I recently began my review of the top 10 board games every family should play. This is the list so far:
Top 10 Board Games for Families:
5. Puerto Rico
2. The Settlers of Catan
Designer: Klaus Teuber
Publisher: Mayfair Games
Players: 3 – 4 (up to 6 with expansions)
Time: 60 to 90 min.
Fun to Age Ratio: 10
Type: Civilization Building and Trading
The Settlers of Catan is THE modern classic board game. It has probably done more to draw attention to German board games than any other since its introduction in 1995. Settlers of Catan provides for a highly interactive board game experience, since one of its primary mechanisms is trading between players. And since resources can be earned by any player on any turn, players are always engaged.
The basic game consists of multiple hex tiles, each depicting a land type which produces a specific resource (wood, brick, wool, grain and ore). These tiles, plus the non-productive desert tile and surrounding water tiles, are used to create the game board representing the island of Catan. Number tiles, each with a number from 2 through 12 excluding 7, are then randomly placed on the land tiles.
Each player grows his colony by building settlements and roads. Settlements are built at the corners of the land hexes and roads are built along the edges. A settlement may therefore touch up to three different land hexes. A player may start at two different locations on the board but subsequent constructions must connect with those already on the board. Each dice roll produces resources for any player who has a settlement touching a land hex which has the corresponding number tile on it. Settlements may be upgraded to cities, which produce double. Resources are then used to build more roads, settlements and city upgrades. There are also development cards for purchase which allow for a variety of actions, provide soldiers for a player’s army or simply give the player victory points. Settlements and cities are worth 1 and 2 victory points respectively. The first player to earn 10 victory points wins.
There are punitive mechanisms in the game as well. There is a robber token which stops the resource production of any land tile it sits on. The robber may be moved by any player who rolls a 7. The 7 roll also forces all players holding more than 7 resource cards to discard half of them.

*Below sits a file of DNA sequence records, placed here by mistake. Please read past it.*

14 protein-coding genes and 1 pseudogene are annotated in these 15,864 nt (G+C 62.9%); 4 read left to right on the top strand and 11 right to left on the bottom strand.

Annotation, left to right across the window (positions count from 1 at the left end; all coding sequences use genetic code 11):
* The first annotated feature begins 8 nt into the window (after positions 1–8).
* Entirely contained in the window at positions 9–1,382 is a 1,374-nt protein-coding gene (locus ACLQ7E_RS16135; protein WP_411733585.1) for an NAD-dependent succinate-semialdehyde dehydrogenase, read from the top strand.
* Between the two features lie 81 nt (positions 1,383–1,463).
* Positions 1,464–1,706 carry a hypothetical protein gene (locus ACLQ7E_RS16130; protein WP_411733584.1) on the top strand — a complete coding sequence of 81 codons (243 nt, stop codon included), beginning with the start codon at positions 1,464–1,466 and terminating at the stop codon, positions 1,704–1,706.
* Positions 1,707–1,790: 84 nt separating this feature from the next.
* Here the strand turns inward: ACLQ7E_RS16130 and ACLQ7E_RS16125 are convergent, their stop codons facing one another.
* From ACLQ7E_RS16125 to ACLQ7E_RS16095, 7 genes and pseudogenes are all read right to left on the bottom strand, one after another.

Multiple expansions and scenario variants of the game are available. Most notable are the Seafarers and Cities and Knights expansions. Seafarers adds more land and water hexes, as well as boat production. Boats essentially function as roads built on water. Cities and Knights adds many new components to the game, increasing complexity and game time.
I have described the basic game of Settlers of Catan. The truth is Settlers of Catan is highly customizable and a variety of different game board suggestions are provided by the publisher. As you become more familiar with the game, you will find experimenting with various game board set ups to be half the fun. I like to set up multiple smaller islands separated by water and discoverable face-down land and water tiles. The rules can also easily be modified. For example, I don’t like the negative effect of the robber, so we don’t use it. Players still lose half their cards when a 7 is rolled but the stifled resource production does not occur. (That sound you heard is the collective gasps of Settlers of Catan purists.) I also don’t care much for the arbitrary effects of the development cards, so I set up the game board so colony expansion carries more of a premium.
Settlers of Catan is commonly criticized for one primary reason: the random resource production from the dice roll. This can get frustrating at times especially when you’re behind. Event cards have even been created which are drawn instead of rolling the dice, eliminating some of the randomness by distributing the dice roll numbers according to probability. We’ve tinkered with these as well as combinations giving players the option of rolling the dice or drawing an event card, and have ultimately decided we like the simplicity of the dice roll better. I have come up with a way for players to improve their luck, however, by creating a new construction item: the aqueduct. This costs the same as a development card and is represented by a road piece extending from a settlement (or city, which can support two aqueducts) toward the number tile in the center of an adjacent land hex. The aqueduct changes the number on the land tile by one towards the number 7 for that settlement or city; so for example, if the number tile is a 4, that settlement now produces that resource when a 5 is rolled. This is just another example of how the game can be changed or enhanced to suit your preferences.
Settlers of Catan is sold as a basic set for 3 or 4 people. An expansion adds the necessary pieces for 5 or 6 players. If you find that you like the game, don’t hesitate to get the Seafarers expansion with its 5 or 6 player expansion as necessary. I consider Seafarers almost essential and rarely play without it. The Cities and Knights expansion will change the game more drastically, but it’s a very worthy addition if you want to add depth to the game. The requirement to buy the 5 or 6 player expansion for the basic game and each new expansion is another criticism of the game, but that’s just the way it is. Don’t let it stop you from trying this fabulous game, though.
It really is a great family gaming experience.